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December 10, 2012
Red Bulls GM on his business experience, college draft system

Besides talking about Major League Soccer expansion and attendance, Red Bulls general manager Jerome de Bontin also tackled several other subjects with Deirdre Bolton on Bloomberg Television's "Money Moves" on Monday.

Among de Bontin's other thoughts:

On becoming Red Bulls GM:

"It is been quite busy…The past three months have been quite active. As you know, the season didn't end until November. In the meantime, we had a few tragedies in our club with the assassination of one of our coaches, Michael Jones, in early October. Then obviously we dealt with Hurricane Sandy and then the snowstorm, not to mention the end of the season. So it has been quite active and quite busy. Now the season is over, we're going to remain quite busy preparing for the next season."

On his business experience what he can do to make the team more profitable:

"First I have to recognize that it is a growth play here in United States. Soccer continues to grow. The league has done a fantastic job over the past 17 years and we look forward to growing with the league. We think to get more people in the stands and to get TV ratings up, we need to embrace all aspects of the soccer community. We need to reach out more to our local community, obviously New York and New Jersey. We need to reach out to all soccer players of all ages and all sex, because everybody plays soccer. 20 million people play, boys and girls, all ages. I started at 5--I'm 55 and I continue to play. There are many people out there who play and who don't yet come to a game. I have to focus on those people so that eventually every one of our games is a sellout."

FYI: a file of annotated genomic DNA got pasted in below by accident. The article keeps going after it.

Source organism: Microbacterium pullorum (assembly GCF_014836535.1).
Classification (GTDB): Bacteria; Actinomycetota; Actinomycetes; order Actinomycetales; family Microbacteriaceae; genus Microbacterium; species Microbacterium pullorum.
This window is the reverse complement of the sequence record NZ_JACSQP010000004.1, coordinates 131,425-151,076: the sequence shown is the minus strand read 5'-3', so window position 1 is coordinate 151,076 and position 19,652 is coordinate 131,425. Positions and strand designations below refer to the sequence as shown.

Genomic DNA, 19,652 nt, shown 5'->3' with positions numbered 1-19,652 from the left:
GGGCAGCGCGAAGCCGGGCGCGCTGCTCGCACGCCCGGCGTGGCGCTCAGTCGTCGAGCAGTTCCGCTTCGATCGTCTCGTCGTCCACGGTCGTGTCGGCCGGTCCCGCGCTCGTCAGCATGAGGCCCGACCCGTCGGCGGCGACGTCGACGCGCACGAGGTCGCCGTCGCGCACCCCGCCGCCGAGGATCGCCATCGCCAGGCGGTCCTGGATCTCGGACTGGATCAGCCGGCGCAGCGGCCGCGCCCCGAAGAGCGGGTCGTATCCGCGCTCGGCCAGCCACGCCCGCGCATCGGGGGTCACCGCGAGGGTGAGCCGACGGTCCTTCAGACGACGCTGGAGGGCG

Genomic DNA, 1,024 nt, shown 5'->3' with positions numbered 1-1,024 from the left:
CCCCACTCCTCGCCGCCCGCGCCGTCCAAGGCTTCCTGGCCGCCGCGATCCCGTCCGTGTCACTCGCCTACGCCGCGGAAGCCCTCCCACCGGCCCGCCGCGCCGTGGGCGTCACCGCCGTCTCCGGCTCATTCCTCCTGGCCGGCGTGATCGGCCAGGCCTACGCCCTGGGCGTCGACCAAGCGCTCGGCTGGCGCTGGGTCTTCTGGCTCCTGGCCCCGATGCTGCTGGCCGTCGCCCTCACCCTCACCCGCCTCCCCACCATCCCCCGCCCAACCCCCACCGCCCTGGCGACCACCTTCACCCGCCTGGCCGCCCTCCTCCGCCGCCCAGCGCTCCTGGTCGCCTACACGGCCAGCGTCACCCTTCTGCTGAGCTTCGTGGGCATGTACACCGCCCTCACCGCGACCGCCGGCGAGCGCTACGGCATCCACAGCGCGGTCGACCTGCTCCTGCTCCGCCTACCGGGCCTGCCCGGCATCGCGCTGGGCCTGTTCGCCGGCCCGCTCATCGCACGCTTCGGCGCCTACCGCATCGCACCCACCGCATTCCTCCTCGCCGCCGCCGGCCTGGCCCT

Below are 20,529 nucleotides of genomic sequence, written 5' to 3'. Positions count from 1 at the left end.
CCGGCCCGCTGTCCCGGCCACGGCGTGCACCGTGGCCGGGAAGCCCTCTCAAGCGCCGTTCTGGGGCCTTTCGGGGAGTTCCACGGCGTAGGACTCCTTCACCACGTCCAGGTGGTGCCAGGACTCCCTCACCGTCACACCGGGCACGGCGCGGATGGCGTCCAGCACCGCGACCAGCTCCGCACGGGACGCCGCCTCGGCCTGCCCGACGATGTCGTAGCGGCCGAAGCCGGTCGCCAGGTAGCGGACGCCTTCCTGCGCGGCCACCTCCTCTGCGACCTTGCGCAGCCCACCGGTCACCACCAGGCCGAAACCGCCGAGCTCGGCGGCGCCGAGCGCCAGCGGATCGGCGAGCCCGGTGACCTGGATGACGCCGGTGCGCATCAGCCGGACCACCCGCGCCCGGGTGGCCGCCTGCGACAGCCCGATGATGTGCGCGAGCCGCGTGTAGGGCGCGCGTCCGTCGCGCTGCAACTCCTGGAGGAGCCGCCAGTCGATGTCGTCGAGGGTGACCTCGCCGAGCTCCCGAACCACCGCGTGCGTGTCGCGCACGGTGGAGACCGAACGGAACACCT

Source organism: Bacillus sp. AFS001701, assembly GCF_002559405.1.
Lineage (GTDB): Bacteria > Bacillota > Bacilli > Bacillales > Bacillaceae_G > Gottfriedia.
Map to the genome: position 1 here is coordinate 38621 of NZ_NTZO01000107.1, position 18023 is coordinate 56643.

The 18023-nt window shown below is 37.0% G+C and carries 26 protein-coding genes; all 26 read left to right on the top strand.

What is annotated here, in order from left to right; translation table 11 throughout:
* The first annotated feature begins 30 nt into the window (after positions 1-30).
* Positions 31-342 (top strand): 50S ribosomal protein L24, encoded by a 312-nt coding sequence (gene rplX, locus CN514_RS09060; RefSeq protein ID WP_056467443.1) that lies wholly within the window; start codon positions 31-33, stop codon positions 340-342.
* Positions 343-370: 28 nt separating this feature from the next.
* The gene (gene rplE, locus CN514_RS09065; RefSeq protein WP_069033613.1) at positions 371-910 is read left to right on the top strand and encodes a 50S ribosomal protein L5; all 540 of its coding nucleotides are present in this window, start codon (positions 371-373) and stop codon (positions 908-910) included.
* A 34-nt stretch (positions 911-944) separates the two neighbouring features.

On the college draft system:

"Let me congratulate the people from Indiana. Yesterday was the college cup and Indiana won 1-0. I played in college. College has a role to play. Soccer needs to be embraced at all levels, from the five-year-old to the 55-year-old. The schools and academies need to be looked at. We need to look at what goes into the process of developing players between the age of five and 21 or 22 when they come into the professional rank. At the New York Red Bulls we will probably focus more on college and the draft than our predecessors did."

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